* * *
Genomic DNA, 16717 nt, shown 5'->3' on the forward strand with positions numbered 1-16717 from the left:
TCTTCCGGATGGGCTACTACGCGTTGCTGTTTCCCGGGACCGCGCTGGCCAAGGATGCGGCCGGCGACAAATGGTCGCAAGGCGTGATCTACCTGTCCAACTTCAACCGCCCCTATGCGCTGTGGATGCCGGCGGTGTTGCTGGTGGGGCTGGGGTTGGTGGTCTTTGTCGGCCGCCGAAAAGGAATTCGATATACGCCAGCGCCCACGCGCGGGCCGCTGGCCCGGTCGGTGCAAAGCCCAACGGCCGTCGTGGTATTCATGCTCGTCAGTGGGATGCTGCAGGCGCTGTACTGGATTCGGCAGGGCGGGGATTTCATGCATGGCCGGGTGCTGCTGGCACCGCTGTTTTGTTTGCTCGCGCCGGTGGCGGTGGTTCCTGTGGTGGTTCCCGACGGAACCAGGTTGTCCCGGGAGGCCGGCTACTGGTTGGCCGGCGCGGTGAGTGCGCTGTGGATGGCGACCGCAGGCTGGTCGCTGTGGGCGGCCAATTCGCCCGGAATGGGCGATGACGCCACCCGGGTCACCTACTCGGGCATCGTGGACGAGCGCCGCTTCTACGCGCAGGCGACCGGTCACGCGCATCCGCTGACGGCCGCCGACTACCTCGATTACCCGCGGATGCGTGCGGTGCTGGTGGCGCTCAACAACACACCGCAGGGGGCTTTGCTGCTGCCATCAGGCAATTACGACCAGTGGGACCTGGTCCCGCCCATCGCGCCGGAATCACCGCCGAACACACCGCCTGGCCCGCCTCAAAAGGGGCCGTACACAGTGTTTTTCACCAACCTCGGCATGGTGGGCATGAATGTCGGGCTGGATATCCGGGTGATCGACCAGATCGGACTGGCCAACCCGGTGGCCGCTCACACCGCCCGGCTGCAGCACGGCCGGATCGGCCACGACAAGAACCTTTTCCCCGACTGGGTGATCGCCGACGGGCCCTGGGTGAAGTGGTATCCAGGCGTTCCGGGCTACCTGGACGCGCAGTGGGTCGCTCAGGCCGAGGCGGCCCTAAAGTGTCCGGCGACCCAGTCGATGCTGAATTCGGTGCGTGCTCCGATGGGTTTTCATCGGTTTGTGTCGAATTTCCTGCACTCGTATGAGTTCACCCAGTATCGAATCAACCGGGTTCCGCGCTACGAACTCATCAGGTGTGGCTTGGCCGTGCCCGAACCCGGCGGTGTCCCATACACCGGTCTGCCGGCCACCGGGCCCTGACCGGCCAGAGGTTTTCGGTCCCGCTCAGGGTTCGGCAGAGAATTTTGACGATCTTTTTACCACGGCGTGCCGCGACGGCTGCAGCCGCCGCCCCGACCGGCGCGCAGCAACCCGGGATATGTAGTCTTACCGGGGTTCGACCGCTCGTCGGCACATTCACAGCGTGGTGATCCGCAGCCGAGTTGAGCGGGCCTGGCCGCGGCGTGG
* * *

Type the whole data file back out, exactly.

Genomic DNA, 16717 nt, shown 5'->3' on the forward strand with positions numbered 1-16717 from the left:
TCTTCCGGATGGGCTACTACGCGTTGCTGTTTCCCGGGACCGCGCTGGCCAAGGATGCGGCCGGCGACAAATGGTCGCAAGGCGTGATCTACCTGTCCAACTTCAACCGCCCCTATGCGCTGTGGATGCCGGCGGTGTTGCTGGTGGGGCTGGGGTTGGTGGTCTTTGTCGGCCGCCGAAAAGGAATTCGATATACGCCAGCGCCCACGCGCGGGCCGCTGGCCCGGTCGGTGCAAAGCCCAACGGCCGTCGTGGTATTCATGCTCGTCAGTGGGATGCTGCAGGCGCTGTACTGGATTCGGCAGGGCGGGGATTTCATGCATGGCCGGGTGCTGCTGGCACCGCTGTTTTGTTTGCTCGCGCCGGTGGCGGTGGTTCCTGTGGTGGTTCCCGACGGAACCAGGTTGTCCCGGGAGGCCGGCTACTGGTTGGCCGGCGCGGTGAGTGCGCTGTGGATGGCGACCGCAGGCTGGTCGCTGTGGGCGGCCAATTCGCCCGGAATGGGCGATGACGCCACCCGGGTCACCTACTCGGGCATCGTGGACGAGCGCCGCTTCTACGCGCAGGCGACCGGTCACGCGCATCCGCTGACGGCCGCCGACTACCTCGATTACCCGCGGATGCGTGCGGTGCTGGTGGCGCTCAACAACACACCGCAGGGGGCTTTGCTGCTGCCATCAGGCAATTACGACCAGTGGGACCTGGTCCCGCCCATCGCGCCGGAATCACCGCCGAACACACCGCCTGGCCCGCCTCAAAAGGGGCCGTACACAGTGTTTTTCACCAACCTCGGCATGGTGGGCATGAATGTCGGGCTGGATATCCGGGTGATCGACCAGATCGGACTGGCCAACCCGGTGGCCGCTCACACCGCCCGGCTGCAGCACGGCCGGATCGGCCACGACAAGAACCTTTTCCCCGACTGGGTGATCGCCGACGGGCCCTGGGTGAAGTGGTATCCAGGCGTTCCGGGCTACCTGGACGCGCAGTGGGTCGCTCAGGCCGAGGCGGCCCTAAAGTGTCCGGCGACCCAGTCGATGCTGAATTCGGTGCGTGCTCCGATGGGTTTTCATCGGTTTGTGTCGAATTTCCTGCACTCGTATGAGTTCACCCAGTATCGAATCAACCGGGTTCCGCGCTACGAACTCATCAGGTGTGGCTTGGCCGTGCCCGAACCCGGCGGTGTCCCATACACCGGTCTGCCGGCCACCGGGCCCTGACCGGCCAGAGGTTTTCGGTCCCGCTCAGGGTTCGGCAGAGAATTTTGACGATCTTTTTACCACGGCGTGCCGCGACGGCTGCAGCCGCCGCCCCGACCGGCGCGCAGCAACCCGGGATATGTAGTCTTACCGGGGTTCGACCGCTCGTCGGCACATTCACAGCGTGGTGATCCGCAGCCGAGTTGAGCGGGCCTGGCCGCGGCGTGG